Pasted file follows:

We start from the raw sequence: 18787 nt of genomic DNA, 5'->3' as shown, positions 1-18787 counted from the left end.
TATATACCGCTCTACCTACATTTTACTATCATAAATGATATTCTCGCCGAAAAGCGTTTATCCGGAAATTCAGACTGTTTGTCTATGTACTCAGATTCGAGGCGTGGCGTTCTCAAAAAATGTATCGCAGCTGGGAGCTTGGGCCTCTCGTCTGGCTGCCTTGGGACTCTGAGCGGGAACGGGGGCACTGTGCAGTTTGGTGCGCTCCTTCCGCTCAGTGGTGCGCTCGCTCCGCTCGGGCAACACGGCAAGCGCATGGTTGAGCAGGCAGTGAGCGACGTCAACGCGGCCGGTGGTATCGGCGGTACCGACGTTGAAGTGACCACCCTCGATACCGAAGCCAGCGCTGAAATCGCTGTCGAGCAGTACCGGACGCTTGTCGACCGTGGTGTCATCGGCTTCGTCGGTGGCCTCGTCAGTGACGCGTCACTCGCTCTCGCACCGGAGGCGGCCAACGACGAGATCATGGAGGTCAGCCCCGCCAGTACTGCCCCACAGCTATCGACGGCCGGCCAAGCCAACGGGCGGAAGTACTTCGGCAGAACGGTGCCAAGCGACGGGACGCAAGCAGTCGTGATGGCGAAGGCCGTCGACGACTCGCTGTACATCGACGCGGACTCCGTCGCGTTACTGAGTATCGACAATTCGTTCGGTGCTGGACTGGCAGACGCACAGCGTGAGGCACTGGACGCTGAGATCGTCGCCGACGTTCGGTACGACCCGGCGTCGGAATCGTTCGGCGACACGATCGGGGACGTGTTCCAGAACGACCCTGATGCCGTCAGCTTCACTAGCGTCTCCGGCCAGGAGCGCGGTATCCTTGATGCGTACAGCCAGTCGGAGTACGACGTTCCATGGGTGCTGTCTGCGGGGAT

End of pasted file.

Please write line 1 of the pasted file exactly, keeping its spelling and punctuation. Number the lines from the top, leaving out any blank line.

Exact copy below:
We start from the raw sequence: 18787 nt of genomic DNA, 5'->3' as shown, positions 1-18787 counted from the left end.